“I think you will see some new wrinkles and some differences when it comes out,” Byrd said about his bill.

E-Verify has also faced challenges in the Senate in the past.

Sen. Aaron Bean earlier this year sponsored an E-Verify bill, which never received a committee vetting.

For the upcoming session, Republican Sens. Tom Lee and Joe Gruters, who also serves as chairman of the Republican Party of Florida, are championing a measure (SB 664) that would apply to all Florida employers and contractors.

Lee, a Thonotosassa Republican, told the News Service in October he is open-minded about making changes to his bill. But “it can’t be some deal we cut to a special industry because they have a special status in the Legislature,” he said.

During an appearance in The Villages last month, DeSantis vowed to make E-Verify a legislative priority.

Accompanied by Gruters and Byrd at the event, DeSantis said the federal system is needed to curtail violence and crime by undocumented immigrants.

“The law is the law and you either comply with it or you don’t,” the governor said at the event late last month.

Byrd echoed those sentiments during an interview with the News Service this week.

The Neptune Beach Republican said two critical factors — jobs and elections — demand passage of the E-Verify proposal.

“Immigration is one of the top issues with the electorate and we are limited at the state level with what we can do,” Byrd said, adding that E-Verify is one of the items under the state Legislature’s control.

Byrd argued that the system, if approved, would lead to higher wages because employers would no longer be able to hire undocumented workers for less money.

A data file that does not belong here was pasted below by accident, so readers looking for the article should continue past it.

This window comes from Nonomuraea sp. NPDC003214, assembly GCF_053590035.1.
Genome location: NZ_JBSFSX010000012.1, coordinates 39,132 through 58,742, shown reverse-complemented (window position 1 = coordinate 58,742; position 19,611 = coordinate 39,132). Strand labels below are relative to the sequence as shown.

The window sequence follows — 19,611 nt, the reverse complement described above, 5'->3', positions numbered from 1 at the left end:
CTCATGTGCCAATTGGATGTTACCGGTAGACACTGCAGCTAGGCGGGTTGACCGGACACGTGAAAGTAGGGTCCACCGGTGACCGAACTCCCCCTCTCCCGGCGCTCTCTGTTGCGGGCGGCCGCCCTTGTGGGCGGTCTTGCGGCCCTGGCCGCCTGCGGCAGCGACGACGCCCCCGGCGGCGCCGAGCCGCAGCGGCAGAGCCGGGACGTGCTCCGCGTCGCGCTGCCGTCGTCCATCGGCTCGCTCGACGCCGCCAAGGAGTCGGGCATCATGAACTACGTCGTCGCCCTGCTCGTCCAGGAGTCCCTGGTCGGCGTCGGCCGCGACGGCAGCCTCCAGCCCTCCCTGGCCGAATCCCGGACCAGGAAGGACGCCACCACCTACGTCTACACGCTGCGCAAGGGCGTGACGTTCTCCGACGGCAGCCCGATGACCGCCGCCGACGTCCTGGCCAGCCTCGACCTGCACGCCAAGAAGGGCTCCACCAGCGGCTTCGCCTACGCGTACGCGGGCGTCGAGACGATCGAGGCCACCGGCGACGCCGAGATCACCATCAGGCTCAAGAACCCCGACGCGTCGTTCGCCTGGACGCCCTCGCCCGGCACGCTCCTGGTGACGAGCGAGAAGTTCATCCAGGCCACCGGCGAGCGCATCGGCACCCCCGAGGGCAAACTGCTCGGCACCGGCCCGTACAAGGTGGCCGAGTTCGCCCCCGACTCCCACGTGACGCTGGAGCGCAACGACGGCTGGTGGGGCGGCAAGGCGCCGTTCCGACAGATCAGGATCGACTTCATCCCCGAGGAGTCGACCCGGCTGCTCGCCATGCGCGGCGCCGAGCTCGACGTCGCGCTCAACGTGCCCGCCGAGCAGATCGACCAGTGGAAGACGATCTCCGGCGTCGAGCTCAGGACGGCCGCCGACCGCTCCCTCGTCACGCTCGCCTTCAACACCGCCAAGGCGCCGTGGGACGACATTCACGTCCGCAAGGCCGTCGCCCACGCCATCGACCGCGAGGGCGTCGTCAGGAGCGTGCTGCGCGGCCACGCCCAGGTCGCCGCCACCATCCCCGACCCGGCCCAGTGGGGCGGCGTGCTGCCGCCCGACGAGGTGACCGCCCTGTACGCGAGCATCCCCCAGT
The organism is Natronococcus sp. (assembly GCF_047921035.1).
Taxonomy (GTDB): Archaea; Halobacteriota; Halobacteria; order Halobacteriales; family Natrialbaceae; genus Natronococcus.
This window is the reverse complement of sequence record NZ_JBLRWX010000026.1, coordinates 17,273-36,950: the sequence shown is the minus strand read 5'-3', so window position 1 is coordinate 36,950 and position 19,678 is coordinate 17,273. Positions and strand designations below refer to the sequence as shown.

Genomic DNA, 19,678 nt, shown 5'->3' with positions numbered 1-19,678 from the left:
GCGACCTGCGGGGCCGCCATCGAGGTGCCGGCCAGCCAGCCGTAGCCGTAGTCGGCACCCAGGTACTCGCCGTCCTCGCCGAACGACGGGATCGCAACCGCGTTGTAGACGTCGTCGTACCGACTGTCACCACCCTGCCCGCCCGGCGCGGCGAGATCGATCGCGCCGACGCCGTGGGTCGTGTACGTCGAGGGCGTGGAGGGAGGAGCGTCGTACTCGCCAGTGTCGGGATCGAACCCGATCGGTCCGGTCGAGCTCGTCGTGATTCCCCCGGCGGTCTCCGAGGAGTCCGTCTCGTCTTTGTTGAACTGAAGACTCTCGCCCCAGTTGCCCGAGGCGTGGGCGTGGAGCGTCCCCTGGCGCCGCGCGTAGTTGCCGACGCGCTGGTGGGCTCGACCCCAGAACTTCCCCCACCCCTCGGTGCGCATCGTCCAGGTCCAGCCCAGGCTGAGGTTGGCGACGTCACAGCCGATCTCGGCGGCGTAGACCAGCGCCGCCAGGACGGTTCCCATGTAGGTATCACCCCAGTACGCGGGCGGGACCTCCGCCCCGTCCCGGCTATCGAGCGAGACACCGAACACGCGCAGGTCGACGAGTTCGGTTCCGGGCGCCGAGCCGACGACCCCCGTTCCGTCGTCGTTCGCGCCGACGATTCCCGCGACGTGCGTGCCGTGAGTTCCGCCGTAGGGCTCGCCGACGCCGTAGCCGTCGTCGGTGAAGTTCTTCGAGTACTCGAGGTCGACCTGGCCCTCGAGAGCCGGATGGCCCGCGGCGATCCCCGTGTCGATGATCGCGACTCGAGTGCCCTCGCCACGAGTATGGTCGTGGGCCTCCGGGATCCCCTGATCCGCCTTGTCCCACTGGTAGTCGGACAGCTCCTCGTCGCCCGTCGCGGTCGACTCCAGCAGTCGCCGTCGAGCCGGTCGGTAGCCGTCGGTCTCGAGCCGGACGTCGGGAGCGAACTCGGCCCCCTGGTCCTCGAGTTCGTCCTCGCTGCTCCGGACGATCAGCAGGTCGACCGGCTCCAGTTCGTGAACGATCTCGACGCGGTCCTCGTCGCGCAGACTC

“Illegal labor impacts the wages of everyone and it drives wages down,” Byrd said. “As we talk about trying to increase wages in so many areas, this is one way we can impact that.”

But opponents of the proposal argue E-Verify would hurt the state economy because, among other things, businesses would struggle to find workers in a state where unemployment is low.

Tony DiMare, whose family business DiMare Farms grows tomatoes in Florida, told the News Service the federal system has the potential of bringing the “state’s economy to its knees.”

DiMare, who said he told the governor about his concerns, called it “disheartening” to learn that DeSantis prioritized the proposal, even after their talks.

“We have to hope that we can lobby against it,” DiMare said.

Written By

Ana covers politics and policy Before joining the News Service of Florida she wrote for the Naples Daily News and was the legislative relief reporter for The Associated Press and covered policy issues impacting immigration, the environment, criminal justice and social welfare in Florida. She holds a B.A. in journalism from San Diego State University. After graduating in 2014, she worked as a criminal justice reporter for the Monterey Herald and the Monterey County Weekly. She has also freelanced for The Washington Post at the U.S.-Mexico border covering crime in the border city of Tijuana, where she grew up. Ana is fluent in Spanish and has intermediate proficiency in Portuguese.